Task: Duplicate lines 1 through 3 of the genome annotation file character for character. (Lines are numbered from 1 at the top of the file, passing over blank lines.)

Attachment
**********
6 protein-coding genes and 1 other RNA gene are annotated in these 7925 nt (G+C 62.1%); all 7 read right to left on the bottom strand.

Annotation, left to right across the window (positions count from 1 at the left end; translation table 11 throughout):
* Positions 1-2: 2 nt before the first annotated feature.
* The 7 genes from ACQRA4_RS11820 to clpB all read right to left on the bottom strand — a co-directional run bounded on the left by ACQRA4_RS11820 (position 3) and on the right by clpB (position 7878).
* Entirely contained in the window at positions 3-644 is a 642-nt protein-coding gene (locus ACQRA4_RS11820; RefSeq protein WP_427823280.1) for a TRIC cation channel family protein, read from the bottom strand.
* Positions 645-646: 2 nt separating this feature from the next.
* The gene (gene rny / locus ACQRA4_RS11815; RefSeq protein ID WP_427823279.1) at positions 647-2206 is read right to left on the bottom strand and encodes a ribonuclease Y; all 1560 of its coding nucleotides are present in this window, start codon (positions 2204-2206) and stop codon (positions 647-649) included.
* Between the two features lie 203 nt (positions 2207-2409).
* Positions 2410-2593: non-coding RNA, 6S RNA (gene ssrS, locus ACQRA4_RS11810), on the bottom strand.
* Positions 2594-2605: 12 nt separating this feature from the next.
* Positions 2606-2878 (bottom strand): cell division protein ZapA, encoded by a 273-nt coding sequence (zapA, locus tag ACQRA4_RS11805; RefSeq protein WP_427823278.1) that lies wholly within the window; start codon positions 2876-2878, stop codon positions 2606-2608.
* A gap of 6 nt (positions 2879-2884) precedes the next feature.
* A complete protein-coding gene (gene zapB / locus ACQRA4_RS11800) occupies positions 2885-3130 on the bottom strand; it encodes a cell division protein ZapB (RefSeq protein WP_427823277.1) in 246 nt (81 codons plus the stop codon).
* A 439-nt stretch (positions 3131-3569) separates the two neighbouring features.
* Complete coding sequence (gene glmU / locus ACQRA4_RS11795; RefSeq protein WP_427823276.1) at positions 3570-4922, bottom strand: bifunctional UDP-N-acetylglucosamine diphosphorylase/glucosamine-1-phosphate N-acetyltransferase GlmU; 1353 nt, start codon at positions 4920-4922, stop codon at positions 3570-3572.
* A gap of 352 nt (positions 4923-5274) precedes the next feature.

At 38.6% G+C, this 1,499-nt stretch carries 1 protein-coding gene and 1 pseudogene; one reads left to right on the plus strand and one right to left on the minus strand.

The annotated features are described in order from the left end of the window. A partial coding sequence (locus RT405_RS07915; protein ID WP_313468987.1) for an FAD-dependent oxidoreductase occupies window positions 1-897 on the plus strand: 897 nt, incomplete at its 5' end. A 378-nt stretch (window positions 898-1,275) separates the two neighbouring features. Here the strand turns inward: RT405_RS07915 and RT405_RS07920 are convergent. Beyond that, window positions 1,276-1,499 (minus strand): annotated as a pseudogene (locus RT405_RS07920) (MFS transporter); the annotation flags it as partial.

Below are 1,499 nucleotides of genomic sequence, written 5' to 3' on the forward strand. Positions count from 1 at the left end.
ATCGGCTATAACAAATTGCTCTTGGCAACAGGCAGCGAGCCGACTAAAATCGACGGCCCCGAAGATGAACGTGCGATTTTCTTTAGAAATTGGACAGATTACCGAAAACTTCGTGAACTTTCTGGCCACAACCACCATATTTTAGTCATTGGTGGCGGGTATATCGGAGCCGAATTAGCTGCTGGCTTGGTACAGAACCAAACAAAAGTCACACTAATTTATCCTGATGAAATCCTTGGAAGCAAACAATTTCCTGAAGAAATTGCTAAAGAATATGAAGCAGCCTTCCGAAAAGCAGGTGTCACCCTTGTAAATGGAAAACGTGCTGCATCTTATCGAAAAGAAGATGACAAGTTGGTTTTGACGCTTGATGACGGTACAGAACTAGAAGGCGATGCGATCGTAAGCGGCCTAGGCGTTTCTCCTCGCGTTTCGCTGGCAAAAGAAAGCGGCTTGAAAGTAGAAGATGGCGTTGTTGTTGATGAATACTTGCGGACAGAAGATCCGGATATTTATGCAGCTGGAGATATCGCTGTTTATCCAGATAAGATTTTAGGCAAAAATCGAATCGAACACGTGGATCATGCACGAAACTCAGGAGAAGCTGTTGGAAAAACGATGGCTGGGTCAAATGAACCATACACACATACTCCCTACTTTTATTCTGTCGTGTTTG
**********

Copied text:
6 protein-coding genes and 1 other RNA gene are annotated in these 7925 nt (G+C 62.1%); all 7 read right to left on the bottom strand.

Annotation, left to right across the window (positions count from 1 at the left end; translation table 11 throughout):
* Positions 1-2: 2 nt before the first annotated feature.